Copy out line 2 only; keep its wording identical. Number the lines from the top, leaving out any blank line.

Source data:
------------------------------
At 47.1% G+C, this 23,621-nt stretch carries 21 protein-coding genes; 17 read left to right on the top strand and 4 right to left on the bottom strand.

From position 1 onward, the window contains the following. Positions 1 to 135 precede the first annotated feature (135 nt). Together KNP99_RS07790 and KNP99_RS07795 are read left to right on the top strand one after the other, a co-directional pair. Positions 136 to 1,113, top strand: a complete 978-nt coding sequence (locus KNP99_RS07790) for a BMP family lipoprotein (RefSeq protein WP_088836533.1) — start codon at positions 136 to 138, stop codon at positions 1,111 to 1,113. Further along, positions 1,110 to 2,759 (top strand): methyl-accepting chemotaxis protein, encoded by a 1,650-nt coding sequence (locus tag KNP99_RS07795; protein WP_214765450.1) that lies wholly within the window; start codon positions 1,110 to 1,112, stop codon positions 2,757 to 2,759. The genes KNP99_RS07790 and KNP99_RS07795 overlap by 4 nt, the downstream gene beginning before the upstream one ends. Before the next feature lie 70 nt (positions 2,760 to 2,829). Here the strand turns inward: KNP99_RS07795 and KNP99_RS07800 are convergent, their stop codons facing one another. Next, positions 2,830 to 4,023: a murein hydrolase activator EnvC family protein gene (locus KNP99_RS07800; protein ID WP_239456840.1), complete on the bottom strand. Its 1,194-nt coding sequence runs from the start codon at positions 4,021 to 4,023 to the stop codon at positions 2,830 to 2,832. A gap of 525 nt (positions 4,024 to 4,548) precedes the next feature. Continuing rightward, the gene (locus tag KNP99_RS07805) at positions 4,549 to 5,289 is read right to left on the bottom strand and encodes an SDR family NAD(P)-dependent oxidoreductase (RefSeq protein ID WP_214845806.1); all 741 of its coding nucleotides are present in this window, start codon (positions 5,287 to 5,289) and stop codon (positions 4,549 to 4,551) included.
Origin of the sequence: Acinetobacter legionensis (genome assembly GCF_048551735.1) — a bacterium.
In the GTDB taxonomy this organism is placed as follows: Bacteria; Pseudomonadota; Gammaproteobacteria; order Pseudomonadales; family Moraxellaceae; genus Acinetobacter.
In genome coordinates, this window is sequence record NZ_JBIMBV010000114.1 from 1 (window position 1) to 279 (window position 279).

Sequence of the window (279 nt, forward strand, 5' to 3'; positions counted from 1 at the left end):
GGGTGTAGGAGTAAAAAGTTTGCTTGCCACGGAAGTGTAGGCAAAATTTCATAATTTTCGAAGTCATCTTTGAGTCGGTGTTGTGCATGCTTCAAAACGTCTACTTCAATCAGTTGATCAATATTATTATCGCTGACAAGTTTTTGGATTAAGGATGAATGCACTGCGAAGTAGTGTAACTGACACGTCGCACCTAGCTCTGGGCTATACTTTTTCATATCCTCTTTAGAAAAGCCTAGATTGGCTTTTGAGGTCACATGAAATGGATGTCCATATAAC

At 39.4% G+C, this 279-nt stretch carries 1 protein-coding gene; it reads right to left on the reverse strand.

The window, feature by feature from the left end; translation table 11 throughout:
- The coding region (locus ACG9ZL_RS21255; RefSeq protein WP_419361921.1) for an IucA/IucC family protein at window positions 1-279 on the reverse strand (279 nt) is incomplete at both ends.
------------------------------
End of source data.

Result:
From position 1 onward, the window contains the following. Positions 1 to 135 precede the first annotated feature (135 nt). Together KNP99_RS07790 and KNP99_RS07795 are read left to right on the top strand one after the other, a co-directional pair. Positions 136 to 1,113, top strand: a complete 978-nt coding sequence (locus KNP99_RS07790) for a BMP family lipoprotein (RefSeq protein WP_088836533.1) — start codon at positions 136 to 138, stop codon at positions 1,111 to 1,113. Further along, positions 1,110 to 2,759 (top strand): methyl-accepting chemotaxis protein, encoded by a 1,650-nt coding sequence (locus tag KNP99_RS07795; protein WP_214765450.1) that lies wholly within the window; start codon positions 1,110 to 1,112, stop codon positions 2,757 to 2,759. The genes KNP99_RS07790 and KNP99_RS07795 overlap by 4 nt, the downstream gene beginning before the upstream one ends. Before the next feature lie 70 nt (positions 2,760 to 2,829). Here the strand turns inward: KNP99_RS07795 and KNP99_RS07800 are convergent, their stop codons facing one another. Next, positions 2,830 to 4,023: a murein hydrolase activator EnvC family protein gene (locus KNP99_RS07800; protein ID WP_239456840.1), complete on the bottom strand. Its 1,194-nt coding sequence runs from the start codon at positions 4,021 to 4,023 to the stop codon at positions 2,830 to 2,832. A gap of 525 nt (positions 4,024 to 4,548) precedes the next feature. Continuing rightward, the gene (locus tag KNP99_RS07805) at positions 4,549 to 5,289 is read right to left on the bottom strand and encodes an SDR family NAD(P)-dependent oxidoreductase (RefSeq protein ID WP_214845806.1); all 741 of its coding nucleotides are present in this window, start codon (positions 5,287 to 5,289) and stop codon (positions 4,549 to 4,551) included.